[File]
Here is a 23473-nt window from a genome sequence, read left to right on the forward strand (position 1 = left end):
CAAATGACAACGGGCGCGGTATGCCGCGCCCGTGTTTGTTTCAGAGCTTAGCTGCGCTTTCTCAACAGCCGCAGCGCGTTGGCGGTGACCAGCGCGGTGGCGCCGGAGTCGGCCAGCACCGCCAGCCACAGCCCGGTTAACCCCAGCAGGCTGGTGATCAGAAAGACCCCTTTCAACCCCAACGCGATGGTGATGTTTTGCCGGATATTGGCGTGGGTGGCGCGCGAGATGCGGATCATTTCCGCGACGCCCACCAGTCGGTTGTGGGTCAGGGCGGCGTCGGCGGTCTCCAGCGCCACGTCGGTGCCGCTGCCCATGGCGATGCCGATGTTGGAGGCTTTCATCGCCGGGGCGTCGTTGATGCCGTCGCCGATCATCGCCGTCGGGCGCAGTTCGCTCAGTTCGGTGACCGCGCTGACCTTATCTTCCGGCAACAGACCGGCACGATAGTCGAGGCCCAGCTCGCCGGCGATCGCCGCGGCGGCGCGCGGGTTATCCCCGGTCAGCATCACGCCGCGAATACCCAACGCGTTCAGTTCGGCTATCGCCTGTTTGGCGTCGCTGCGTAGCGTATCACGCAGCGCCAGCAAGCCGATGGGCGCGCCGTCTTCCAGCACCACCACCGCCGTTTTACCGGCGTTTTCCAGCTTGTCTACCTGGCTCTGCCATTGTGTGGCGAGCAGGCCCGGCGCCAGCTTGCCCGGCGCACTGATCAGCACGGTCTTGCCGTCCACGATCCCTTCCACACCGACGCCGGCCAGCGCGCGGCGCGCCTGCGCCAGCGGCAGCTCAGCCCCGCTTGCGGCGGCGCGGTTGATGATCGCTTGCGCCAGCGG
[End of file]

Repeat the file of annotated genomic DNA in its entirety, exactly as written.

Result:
Here is a 23473-nt window from a genome sequence, read left to right on the forward strand (position 1 = left end):
CAAATGACAACGGGCGCGGTATGCCGCGCCCGTGTTTGTTTCAGAGCTTAGCTGCGCTTTCTCAACAGCCGCAGCGCGTTGGCGGTGACCAGCGCGGTGGCGCCGGAGTCGGCCAGCACCGCCAGCCACAGCCCGGTTAACCCCAGCAGGCTGGTGATCAGAAAGACCCCTTTCAACCCCAACGCGATGGTGATGTTTTGCCGGATATTGGCGTGGGTGGCGCGCGAGATGCGGATCATTTCCGCGACGCCCACCAGTCGGTTGTGGGTCAGGGCGGCGTCGGCGGTCTCCAGCGCCACGTCGGTGCCGCTGCCCATGGCGATGCCGATGTTGGAGGCTTTCATCGCCGGGGCGTCGTTGATGCCGTCGCCGATCATCGCCGTCGGGCGCAGTTCGCTCAGTTCGGTGACCGCGCTGACCTTATCTTCCGGCAACAGACCGGCACGATAGTCGAGGCCCAGCTCGCCGGCGATCGCCGCGGCGGCGCGCGGGTTATCCCCGGTCAGCATCACGCCGCGAATACCCAACGCGTTCAGTTCGGCTATCGCCTGTTTGGCGTCGCTGCGTAGCGTATCACGCAGCGCCAGCAAGCCGATGGGCGCGCCGTCTTCCAGCACCACCACCGCCGTTTTACCGGCGTTTTCCAGCTTGTCTACCTGGCTCTGCCATTGTGTGGCGAGCAGGCCCGGCGCCAGCTTGCCCGGCGCACTGATCAGCACGGTCTTGCCGTCCACGATCCCTTCCACACCGACGCCGGCCAGCGCGCGGCGCGCCTGCGCCAGCGGCAGCTCAGCCCCGCTTGCGGCGGCGCGGTTGATGATCGCTTGCGCCAGCGG